Politics & Policy

House GOP Leaders Call for Second Special Counsel

Kevin McCarthy and Paul Ryan on Capitol Hill (Reuters photo: Eric Thayer)

As more rank-and-file Republicans call for a second special counsel to investigate the FBI, some leaders are getting on board.

Majority Leader Kevin McCarthy (R., Calif.) said last weekend that he supported another special counsel to investigate the FBI’s possible bias against the Trump campaign in the Russia probe.

Majority Whip Steve Scalise (R., La.) followed suit.

“I agree with the many others who have called for the appointment of an additional special counsel,” the third ranking House Republican said in a statement Monday.

The first special counsel, Robert Mueller, is investigating the relationship between the Trump campaign and Russia. Mueller recently subpoenaed President Trump’s private businesses for any documents relating to Russia.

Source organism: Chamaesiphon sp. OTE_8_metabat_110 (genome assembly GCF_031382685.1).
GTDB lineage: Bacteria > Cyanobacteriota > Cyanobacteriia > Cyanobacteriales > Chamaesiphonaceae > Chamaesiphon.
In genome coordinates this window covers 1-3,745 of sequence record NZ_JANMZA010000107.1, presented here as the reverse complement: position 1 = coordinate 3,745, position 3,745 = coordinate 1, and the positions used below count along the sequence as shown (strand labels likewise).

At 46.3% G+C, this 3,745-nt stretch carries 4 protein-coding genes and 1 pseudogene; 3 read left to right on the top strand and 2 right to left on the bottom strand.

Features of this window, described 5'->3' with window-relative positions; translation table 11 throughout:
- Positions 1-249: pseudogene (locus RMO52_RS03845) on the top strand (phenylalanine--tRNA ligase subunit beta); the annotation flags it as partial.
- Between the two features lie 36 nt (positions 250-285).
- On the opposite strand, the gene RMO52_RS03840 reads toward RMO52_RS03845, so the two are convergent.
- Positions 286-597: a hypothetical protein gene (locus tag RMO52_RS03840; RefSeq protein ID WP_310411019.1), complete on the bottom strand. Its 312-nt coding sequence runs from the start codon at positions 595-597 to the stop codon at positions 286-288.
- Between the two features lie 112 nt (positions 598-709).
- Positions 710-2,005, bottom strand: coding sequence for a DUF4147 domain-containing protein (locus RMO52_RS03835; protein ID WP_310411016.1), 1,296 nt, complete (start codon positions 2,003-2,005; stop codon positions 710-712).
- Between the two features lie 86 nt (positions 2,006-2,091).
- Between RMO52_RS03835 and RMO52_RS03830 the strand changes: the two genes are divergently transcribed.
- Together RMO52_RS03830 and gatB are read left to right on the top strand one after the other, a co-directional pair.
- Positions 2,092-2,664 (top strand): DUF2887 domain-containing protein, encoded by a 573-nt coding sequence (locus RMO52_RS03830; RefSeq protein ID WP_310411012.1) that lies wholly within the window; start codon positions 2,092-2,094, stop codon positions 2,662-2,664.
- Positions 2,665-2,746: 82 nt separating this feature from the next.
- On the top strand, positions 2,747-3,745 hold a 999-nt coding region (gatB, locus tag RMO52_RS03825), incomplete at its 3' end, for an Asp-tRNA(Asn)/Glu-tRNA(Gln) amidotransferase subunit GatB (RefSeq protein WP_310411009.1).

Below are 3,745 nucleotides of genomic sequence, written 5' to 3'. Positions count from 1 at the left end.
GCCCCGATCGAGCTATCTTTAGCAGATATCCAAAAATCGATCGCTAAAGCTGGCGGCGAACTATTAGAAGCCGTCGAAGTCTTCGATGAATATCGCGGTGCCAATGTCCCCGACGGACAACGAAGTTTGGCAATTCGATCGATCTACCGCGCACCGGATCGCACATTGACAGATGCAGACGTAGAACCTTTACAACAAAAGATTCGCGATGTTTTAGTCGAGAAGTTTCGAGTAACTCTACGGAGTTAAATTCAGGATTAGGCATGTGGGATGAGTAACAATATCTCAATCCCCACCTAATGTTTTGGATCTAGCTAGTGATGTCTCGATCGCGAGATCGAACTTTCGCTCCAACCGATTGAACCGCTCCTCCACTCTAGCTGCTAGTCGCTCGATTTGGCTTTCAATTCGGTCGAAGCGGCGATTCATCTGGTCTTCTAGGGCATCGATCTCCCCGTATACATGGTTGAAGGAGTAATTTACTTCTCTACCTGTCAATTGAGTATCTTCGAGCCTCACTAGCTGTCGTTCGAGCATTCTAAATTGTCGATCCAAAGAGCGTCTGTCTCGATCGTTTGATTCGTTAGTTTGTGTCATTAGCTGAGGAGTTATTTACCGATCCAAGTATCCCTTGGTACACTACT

Members of the House and Senate sent two letters to Attorney General Jeff Sessions requesting a special counsel to counter Mueller’s.

The letters demand that the new special counsel look into potential bias at the FBI during the Russia investigation, especially the bureau’s possible abuse of FISA warrants against Trump campaign adviser Carter Page.

Sessions has appointed the inspector general to look into potential wrongdoing but said earlier this month he is “seriously considering” the lawmakers’ request.

Two fired FBI officials, former director James Comey and deputy director Andrew McCabe, may have lied to investigators, McCarthy said. Their testimonies contradicted each other regarding whether they leaked sensitive information to the press.

“That is why we need a second special counsel,” McCarthy explained, adding that the Justice Department inspector general is not powerful enough to investigate it since he does not have subpoena power.

Congress’s top dogs, House speaker Paul Ryan and Senate majority leader Mitch McConnell, have not yet called for a second special counsel. Ryan has said he has faith in the Mueller investigation and that it must be allowed to run its course.

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